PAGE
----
Sen. Joe ManchinJoe ManchinTrump haunts Biden vaccine mandate in courts IRS data proves Trump tax cuts benefited middle, working-class Americans most Overnight Energy & Environment — Presented by ExxonMobil — Dems press drillers over methane leaks MORE (D-W.Va.) on Tuesday signaled he’s not on board with Senate Majority Leader Charles SchumerChuck SchumerHospitals in underserved communities face huge cuts in reckless 'Build Back Better' plan GOP infighting takes stupid to a whole new level Progressive groups urge Schumer to prevent further cuts to T plan MORE’s (D-N.Y.) plan to get President BidenJoe BidenChina eyes military base on Africa's Atlantic coast: report Biden orders flags be flown at half-staff through Dec. 9 to honor Dole Biden heading to Kansas City to promote infrastructure package MORE’s $1.75 trillion climate and social spending package passed into law by Christmas.
Asked how he feels about the plan to speed the massive budget reconciliation bill, known as Build Back Better, through the Senate over the next month, Manchin said he has a “a lot of concerns,” cupping his hands around his mouth for emphasis as he took an elevator up to the second floor of the Capitol to vote.
Manchin in September called for a “strategic pause” on the legislation, warning in a Wall Street Journal op-ed that “making budgetary decisions under artificial political deadlines never leads to good policy or sound decisions.”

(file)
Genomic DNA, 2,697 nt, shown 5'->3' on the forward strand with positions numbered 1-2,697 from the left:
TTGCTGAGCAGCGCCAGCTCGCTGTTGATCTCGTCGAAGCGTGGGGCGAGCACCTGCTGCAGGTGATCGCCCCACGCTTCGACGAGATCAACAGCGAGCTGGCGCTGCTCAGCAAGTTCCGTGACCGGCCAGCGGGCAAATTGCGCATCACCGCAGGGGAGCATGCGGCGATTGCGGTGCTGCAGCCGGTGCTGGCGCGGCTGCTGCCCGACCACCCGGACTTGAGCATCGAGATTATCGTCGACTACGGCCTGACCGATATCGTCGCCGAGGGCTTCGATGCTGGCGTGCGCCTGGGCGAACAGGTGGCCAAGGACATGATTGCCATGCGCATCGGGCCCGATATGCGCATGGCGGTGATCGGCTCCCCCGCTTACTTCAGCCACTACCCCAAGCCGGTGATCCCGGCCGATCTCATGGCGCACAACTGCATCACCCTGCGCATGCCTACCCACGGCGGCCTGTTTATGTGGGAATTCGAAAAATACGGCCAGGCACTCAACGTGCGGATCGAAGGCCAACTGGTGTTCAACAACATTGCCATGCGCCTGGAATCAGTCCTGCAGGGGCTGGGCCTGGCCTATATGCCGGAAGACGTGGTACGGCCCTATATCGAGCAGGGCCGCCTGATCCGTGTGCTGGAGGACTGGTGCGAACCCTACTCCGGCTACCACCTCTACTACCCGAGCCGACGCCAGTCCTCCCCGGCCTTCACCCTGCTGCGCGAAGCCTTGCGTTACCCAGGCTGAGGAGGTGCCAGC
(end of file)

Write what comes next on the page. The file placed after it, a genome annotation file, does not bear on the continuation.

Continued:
Manchin made his comments Tuesday about the timeline for Build Back Better when asked about Schumer’s plan to put it on the floor before Christmas.
Schumer told colleagues earlier that morning he will keep driving hard on the budget reconciliation package to get it passed as soon as possible.
“Make no mistake, we will keep going in the weeks ahead by passing the rest of President Biden’s Build Back Better Agenda. If we want to create jobs and help families lower costs, the best thing we can do is pass build back better,” he said.
But Manchin has yet to be persuaded by that argument and told reporters Tuesday that the claim that pushing another $1.75 trillion into the U.S. economy will reduce inflation was a new concept for him.
“I really haven’t heard any specifics on that one. They say it’s going to lower [inflation]? I’ll have to check on that one,” he said.
Manchin has repeatedly argued that Democrats need to proceed slowly and cautiously in the social spending plan to avoid overheating the economy and using up funds that might be needed in case there’s a new surge of COVID-19 infections or other unforeseeable emergencies.
He told reporters earlier this month that Democratic losses in the Virginia and New Jersey elections should be a signal to policymakers in Washington that they need to slow down consideration of the budget reconciliation package.
“I’ve been saying this for many, many months, people have concerns, people are concerned,” he said the day after Republican Glenn YoungkinGlenn YoungkinNortham announces final steps in clearing, ceding area where Lee monument stood Judges uphold GOP win for Virginia state House seat, cementing party control of chamber Georgia becomes ground zero for 2022 elections MORE defeated Democrat Terry McAuliffeTerry McAuliffeNortham announces final steps in clearing, ceding area where Lee monument stood Judges uphold GOP win for Virginia state House seat, cementing party control of chamber To empower parents, reinvent schools MORE in Virginia's gubernatorial race.
“And for us to go down a path that we’ve been going and trying to accelerate it and it has been slowed down — I think we need to take our time and do it right,” he added.